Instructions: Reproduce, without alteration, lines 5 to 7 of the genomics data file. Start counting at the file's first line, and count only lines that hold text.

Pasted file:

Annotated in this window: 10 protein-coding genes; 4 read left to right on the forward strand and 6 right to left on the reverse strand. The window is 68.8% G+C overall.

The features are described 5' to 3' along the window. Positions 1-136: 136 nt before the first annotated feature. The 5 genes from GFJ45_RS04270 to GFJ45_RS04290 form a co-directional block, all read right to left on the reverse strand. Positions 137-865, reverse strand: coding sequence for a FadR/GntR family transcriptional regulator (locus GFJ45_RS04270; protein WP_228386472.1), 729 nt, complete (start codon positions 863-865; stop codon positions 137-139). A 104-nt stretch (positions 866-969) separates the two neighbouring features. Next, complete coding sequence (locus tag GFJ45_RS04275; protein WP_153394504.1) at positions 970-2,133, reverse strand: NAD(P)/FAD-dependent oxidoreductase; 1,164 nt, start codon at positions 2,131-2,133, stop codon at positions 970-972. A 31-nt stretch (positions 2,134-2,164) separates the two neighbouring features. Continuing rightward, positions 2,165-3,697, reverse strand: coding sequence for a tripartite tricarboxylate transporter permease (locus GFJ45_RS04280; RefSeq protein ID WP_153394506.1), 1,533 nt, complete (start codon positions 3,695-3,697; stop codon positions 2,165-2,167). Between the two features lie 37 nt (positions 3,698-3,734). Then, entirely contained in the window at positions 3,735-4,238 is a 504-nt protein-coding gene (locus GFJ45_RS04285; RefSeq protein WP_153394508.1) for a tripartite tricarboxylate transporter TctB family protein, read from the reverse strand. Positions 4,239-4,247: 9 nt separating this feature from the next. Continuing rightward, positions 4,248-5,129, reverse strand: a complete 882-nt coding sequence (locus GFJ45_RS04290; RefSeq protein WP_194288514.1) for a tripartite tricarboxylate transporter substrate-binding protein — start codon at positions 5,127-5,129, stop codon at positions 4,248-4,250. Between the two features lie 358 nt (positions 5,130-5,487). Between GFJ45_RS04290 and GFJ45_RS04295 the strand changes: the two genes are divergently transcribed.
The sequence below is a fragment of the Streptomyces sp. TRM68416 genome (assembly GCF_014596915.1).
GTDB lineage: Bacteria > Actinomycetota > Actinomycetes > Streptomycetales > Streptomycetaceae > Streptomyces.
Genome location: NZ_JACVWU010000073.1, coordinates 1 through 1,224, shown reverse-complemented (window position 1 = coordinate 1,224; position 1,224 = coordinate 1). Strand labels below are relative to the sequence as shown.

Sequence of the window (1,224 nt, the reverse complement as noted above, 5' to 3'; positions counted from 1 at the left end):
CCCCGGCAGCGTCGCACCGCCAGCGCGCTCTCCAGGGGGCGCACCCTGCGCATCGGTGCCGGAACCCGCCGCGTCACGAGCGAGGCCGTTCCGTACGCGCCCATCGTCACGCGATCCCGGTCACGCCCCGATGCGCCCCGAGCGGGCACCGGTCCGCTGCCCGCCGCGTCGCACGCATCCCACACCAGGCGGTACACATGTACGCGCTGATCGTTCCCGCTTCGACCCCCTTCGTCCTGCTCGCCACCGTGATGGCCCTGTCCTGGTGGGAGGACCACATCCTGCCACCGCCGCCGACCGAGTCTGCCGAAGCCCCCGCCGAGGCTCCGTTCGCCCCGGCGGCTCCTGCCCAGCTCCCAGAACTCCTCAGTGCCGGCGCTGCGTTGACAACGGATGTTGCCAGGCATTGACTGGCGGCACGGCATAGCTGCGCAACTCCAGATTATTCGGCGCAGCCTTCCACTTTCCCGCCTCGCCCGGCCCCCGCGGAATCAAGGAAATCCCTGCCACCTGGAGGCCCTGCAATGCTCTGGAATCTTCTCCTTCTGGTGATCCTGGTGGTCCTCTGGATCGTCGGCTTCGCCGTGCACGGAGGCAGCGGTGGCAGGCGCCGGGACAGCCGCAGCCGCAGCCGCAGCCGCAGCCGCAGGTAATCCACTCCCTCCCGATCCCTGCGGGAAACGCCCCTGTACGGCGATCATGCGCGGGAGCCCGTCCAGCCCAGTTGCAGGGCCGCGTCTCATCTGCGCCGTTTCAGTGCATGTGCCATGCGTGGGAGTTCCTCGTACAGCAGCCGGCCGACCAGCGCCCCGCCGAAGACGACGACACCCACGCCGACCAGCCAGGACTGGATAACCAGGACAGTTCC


Genome location: NZ_JACVWU010000073.1, coordinates 1 through 1,224, shown reverse-complemented (window position 1 = coordinate 1,224; position 1,224 = coordinate 1). Strand labels below are relative to the sequence as shown.

Sequence of the window (1,224 nt, the reverse complement as noted above, 5' to 3'; positions counted from 1 at the left end):
CCCCGGCAGCGTCGCACCGCCAGCGCGCTCTCCAGGGGGCGCACCCTGCGCATCGGTGCCGGAACCCGCCGCGTCACGAGCGAGGCCGTTCCGTACGCGCCCATCGTCACGCGATCCCGGTCACGCCCCGATGCGCCCCGAGCGGGCACCGGTCCGCTGCCCGCCGCGTCGCACGCATCCCACACCAGGCGGTACACATGTACGCGCTGATCGTTCCCGCTTCGACCCCCTTCGTCCTGCTCGCCACCGTGATGGCCCTGTCCTGGTGGGAGGACCACATCCTGCCACCGCCGCCGACCGAGTCTGCCGAAGCCCCCGCCGAGGCTCCGTTCGCCCCGGCGGCTCCTGCCCAGCTCCCAGAACTCCTCAGTGCCGGCGCTGCGTTGACAACGGATGTTGCCAGGCATTGACTGGCGGCACGGCATAGCTGCGCAACTCCAGATTATTCGGCGCAGCCTTCCACTTTCCCGCCTCGCCCGGCCCCCGCGGAATCAAGGAAATCCCTGCCACCTGGAGGCCCTGCAATGCTCTGGAATCTTCTCCTTCTGGTGATCCTGGTGGTCCTCTGGATCGTCGGCTTCGCCGTGCACGGAGGCAGCGGTGGCAGGCGCCGGGACAGCCGCAGCCGCAGCCGCAGCCGCAGCCGCAGGTAATCCACTCCCTCCCGATCCCTGCGGGAAACGCCCCTGTACGGCGATCATGCGCGGGAGCCCGTCCAGCCCAGTTGCAGGGCCGCGTCTCATCTGCGCCGTTTCAGTGCATGTGCCATGCGTGGGAGTTCCTCGTACAGCAGCCGGCCGACCAGCGCCCCGCCGAAGACGACGACACCCACGCCGACCAGCCAGGACTGGATAACCAGGACAGTTCC